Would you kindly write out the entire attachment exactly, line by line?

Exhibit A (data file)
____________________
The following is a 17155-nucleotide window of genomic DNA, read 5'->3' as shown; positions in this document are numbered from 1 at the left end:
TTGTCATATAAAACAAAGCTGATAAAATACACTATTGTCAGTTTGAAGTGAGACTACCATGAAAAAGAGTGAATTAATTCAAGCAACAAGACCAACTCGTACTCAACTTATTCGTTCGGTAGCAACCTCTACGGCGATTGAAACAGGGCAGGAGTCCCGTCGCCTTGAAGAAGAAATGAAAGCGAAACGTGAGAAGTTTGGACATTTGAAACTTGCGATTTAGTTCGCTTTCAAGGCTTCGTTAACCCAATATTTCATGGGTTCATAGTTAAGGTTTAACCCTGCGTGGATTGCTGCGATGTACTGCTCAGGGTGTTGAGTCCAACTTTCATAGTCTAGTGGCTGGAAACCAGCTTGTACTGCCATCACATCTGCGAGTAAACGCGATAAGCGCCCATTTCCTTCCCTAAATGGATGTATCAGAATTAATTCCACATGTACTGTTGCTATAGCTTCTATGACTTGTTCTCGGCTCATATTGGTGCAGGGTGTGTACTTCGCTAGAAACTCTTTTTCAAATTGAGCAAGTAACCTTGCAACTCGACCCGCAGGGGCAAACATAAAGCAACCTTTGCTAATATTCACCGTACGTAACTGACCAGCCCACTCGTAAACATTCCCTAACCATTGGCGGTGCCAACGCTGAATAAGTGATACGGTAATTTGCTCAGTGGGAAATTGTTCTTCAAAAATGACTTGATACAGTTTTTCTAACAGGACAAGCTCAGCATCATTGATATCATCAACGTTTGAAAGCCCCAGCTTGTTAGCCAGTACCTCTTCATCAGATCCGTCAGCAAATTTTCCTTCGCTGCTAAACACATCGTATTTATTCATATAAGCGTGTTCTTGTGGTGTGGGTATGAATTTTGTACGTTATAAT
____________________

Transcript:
The following is a 17155-nucleotide window of genomic DNA, read 5'->3' as shown; positions in this document are numbered from 1 at the left end:
TTGTCATATAAAACAAAGCTGATAAAATACACTATTGTCAGTTTGAAGTGAGACTACCATGAAAAAGAGTGAATTAATTCAAGCAACAAGACCAACTCGTACTCAACTTATTCGTTCGGTAGCAACCTCTACGGCGATTGAAACAGGGCAGGAGTCCCGTCGCCTTGAAGAAGAAATGAAAGCGAAACGTGAGAAGTTTGGACATTTGAAACTTGCGATTTAGTTCGCTTTCAAGGCTTCGTTAACCCAATATTTCATGGGTTCATAGTTAAGGTTTAACCCTGCGTGGATTGCTGCGATGTACTGCTCAGGGTGTTGAGTCCAACTTTCATAGTCTAGTGGCTGGAAACCAGCTTGTACTGCCATCACATCTGCGAGTAAACGCGATAAGCGCCCATTTCCTTCCCTAAATGGATGTATCAGAATTAATTCCACATGTACTGTTGCTATAGCTTCTATGACTTGTTCTCGGCTCATATTGGTGCAGGGTGTGTACTTCGCTAGAAACTCTTTTTCAAATTGAGCAAGTAACCTTGCAACTCGACCCGCAGGGGCAAACATAAAGCAACCTTTGCTAATATTCACCGTACGTAACTGACCAGCCCACTCGTAAACATTCCCTAACCATTGGCGGTGCCAACGCTGAATAAGTGATACGGTAATTTGCTCAGTGGGAAATTGTTCTTCAAAAATGACTTGATACAGTTTTTCTAACAGGACAAGCTCAGCATCATTGATATCATCAACGTTTGAAAGCCCCAGCTTGTTAGCCAGTACCTCTTCATCAGATCCGTCAGCAAATTTTCCTTCGCTGCTAAACACATCGTATTTATTCATATAAGCGTGTTCTTGTGGTGTGGGTATGAATTTTGTACGTTATAAT